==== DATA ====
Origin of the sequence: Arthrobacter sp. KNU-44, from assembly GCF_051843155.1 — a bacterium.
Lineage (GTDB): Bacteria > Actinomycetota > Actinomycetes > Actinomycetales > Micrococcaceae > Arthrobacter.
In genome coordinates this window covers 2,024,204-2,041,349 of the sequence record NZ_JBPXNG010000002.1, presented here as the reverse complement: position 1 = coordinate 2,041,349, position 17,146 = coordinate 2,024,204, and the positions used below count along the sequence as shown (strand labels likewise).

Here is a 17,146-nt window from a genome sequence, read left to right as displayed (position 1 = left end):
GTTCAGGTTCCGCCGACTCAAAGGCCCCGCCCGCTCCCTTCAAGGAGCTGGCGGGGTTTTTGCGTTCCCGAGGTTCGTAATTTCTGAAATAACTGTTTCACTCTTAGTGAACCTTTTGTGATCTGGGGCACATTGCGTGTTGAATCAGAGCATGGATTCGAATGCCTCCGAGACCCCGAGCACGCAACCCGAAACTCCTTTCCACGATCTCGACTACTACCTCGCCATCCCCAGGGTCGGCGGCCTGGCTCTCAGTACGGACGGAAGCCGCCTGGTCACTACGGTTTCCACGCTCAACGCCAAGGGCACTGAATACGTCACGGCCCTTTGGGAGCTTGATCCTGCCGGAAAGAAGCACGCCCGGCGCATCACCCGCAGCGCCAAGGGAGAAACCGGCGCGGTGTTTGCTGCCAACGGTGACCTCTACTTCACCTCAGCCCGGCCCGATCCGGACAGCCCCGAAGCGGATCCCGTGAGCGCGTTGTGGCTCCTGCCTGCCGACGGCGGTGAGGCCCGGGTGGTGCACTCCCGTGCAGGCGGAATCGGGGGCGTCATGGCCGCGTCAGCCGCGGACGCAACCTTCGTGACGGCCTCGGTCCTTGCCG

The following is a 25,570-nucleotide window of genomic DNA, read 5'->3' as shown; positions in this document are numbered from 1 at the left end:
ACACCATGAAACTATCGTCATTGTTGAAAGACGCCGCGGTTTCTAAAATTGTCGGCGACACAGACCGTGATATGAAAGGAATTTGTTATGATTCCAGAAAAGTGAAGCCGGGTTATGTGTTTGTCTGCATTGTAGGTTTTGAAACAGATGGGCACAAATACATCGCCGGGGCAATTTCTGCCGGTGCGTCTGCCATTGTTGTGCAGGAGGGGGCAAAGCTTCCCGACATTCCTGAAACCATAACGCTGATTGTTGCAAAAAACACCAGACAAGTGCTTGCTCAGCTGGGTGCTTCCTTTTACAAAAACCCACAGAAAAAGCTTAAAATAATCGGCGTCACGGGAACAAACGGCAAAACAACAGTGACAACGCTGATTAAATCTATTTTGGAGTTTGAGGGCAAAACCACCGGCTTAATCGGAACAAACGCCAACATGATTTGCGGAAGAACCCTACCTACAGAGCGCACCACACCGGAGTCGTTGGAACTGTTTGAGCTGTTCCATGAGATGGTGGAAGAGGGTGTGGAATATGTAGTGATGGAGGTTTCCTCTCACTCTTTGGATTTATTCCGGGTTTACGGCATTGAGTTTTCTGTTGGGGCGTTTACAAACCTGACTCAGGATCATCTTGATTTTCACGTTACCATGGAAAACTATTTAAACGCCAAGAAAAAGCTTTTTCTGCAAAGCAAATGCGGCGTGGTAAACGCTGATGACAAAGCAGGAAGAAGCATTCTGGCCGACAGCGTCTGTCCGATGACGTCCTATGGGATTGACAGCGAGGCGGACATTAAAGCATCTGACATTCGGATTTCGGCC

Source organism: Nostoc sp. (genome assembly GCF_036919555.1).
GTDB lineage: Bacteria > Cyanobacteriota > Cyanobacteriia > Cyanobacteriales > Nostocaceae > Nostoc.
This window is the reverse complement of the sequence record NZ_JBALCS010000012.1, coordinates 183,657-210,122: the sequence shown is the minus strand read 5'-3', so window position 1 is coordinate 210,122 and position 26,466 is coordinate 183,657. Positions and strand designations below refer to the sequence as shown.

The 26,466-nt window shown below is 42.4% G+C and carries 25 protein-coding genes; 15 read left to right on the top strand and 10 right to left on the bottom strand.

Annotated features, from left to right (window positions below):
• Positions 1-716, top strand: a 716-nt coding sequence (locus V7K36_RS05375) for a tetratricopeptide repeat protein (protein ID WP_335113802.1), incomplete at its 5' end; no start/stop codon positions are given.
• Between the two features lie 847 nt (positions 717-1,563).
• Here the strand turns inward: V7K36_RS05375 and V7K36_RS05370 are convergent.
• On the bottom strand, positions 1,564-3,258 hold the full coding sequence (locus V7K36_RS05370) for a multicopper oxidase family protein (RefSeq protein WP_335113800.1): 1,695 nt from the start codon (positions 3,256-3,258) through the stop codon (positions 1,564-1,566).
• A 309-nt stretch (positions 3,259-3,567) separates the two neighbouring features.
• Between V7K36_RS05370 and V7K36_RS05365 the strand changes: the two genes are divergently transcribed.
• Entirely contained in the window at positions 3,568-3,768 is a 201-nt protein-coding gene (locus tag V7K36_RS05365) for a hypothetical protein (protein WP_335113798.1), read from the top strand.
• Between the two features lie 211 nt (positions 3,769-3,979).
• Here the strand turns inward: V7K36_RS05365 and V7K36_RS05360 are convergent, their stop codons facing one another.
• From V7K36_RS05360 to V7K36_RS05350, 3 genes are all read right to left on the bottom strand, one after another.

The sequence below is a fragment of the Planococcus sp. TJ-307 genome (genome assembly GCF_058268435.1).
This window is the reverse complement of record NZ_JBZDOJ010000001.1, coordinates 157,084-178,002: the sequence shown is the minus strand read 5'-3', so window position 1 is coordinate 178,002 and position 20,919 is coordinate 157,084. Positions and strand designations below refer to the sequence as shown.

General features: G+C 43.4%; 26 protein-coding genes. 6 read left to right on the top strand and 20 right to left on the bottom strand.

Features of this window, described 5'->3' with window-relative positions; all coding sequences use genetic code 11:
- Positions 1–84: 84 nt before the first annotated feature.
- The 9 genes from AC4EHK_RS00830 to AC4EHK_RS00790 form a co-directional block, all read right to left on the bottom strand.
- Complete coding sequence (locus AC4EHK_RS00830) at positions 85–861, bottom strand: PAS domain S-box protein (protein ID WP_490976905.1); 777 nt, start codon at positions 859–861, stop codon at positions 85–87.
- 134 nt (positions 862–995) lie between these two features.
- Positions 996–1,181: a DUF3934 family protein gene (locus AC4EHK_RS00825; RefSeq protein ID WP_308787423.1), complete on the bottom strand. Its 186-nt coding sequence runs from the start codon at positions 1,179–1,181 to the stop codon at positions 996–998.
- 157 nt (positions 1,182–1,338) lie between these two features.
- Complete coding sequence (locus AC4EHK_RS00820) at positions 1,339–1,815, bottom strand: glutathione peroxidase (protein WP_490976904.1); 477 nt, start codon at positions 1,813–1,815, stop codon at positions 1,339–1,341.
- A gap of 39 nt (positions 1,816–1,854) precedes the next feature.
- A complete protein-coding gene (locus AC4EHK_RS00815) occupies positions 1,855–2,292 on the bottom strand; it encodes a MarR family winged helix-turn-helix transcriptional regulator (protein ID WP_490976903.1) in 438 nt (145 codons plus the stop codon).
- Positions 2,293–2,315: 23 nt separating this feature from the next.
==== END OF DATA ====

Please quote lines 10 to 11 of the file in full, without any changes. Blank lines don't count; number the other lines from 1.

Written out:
This window is the reverse complement of the sequence record NZ_JBALCS010000012.1, coordinates 183,657-210,122: the sequence shown is the minus strand read 5'-3', so window position 1 is coordinate 210,122 and position 26,466 is coordinate 183,657. Positions and strand designations below refer to the sequence as shown.

The 26,466-nt window shown below is 42.4% G+C and carries 25 protein-coding genes; 15 read left to right on the top strand and 10 right to left on the bottom strand.